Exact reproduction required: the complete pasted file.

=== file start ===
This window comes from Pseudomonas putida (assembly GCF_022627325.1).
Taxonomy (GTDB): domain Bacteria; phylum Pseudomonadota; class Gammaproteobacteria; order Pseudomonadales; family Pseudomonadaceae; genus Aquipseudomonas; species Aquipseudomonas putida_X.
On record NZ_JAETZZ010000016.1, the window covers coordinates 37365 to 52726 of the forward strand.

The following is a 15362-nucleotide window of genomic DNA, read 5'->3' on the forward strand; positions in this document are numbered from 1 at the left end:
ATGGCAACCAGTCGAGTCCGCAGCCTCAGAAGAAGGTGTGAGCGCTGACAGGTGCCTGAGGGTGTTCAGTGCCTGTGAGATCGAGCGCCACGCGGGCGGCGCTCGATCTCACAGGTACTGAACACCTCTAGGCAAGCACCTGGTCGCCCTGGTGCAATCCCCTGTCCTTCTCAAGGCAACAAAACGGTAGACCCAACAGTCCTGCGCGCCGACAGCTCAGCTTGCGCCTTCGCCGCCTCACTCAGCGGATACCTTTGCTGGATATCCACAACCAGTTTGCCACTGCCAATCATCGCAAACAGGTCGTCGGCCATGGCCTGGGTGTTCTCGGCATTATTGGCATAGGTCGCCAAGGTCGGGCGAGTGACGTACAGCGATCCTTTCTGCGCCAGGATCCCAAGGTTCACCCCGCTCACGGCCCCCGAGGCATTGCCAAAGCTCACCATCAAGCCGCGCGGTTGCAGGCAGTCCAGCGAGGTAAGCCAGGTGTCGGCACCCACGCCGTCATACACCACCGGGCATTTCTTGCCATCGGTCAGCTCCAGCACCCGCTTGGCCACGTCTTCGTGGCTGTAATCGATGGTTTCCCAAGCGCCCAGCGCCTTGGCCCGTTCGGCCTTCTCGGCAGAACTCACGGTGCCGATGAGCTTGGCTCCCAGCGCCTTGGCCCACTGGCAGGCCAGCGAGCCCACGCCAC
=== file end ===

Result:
This window comes from Pseudomonas putida (assembly GCF_022627325.1).
Taxonomy (GTDB): domain Bacteria; phylum Pseudomonadota; class Gammaproteobacteria; order Pseudomonadales; family Pseudomonadaceae; genus Aquipseudomonas; species Aquipseudomonas putida_X.
On record NZ_JAETZZ010000016.1, the window covers coordinates 37365 to 52726 of the forward strand.

The following is a 15362-nucleotide window of genomic DNA, read 5'->3' on the forward strand; positions in this document are numbered from 1 at the left end:
ATGGCAACCAGTCGAGTCCGCAGCCTCAGAAGAAGGTGTGAGCGCTGACAGGTGCCTGAGGGTGTTCAGTGCCTGTGAGATCGAGCGCCACGCGGGCGGCGCTCGATCTCACAGGTACTGAACACCTCTAGGCAAGCACCTGGTCGCCCTGGTGCAATCCCCTGTCCTTCTCAAGGCAACAAAACGGTAGACCCAACAGTCCTGCGCGCCGACAGCTCAGCTTGCGCCTTCGCCGCCTCACTCAGCGGATACCTTTGCTGGATATCCACAACCAGTTTGCCACTGCCAATCATCGCAAACAGGTCGTCGGCCATGGCCTGGGTGTTCTCGGCATTATTGGCATAGGTCGCCAAGGTCGGGCGAGTGACGTACAGCGATCCTTTCTGCGCCAGGATCCCAAGGTTCACCCCGCTCACGGCCCCCGAGGCATTGCCAAAGCTCACCATCAAGCCGCGCGGTTGCAGGCAGTCCAGCGAGGTAAGCCAGGTGTCGGCACCCACGCCGTCATACACCACCGGGCATTTCTTGCCATCGGTCAGCTCCAGCACCCGCTTGGCCACGTCTTCGTGGCTGTAATCGATGGTTTCCCAAGCGCCCAGCGCCTTGGCCCGTTCGGCCTTCTCGGCAGAACTCACGGTGCCGATGAGCTTGGCTCCCAGCGCCTTGGCCCACTGGCAGGCCAGCGAGCCCACGCCAC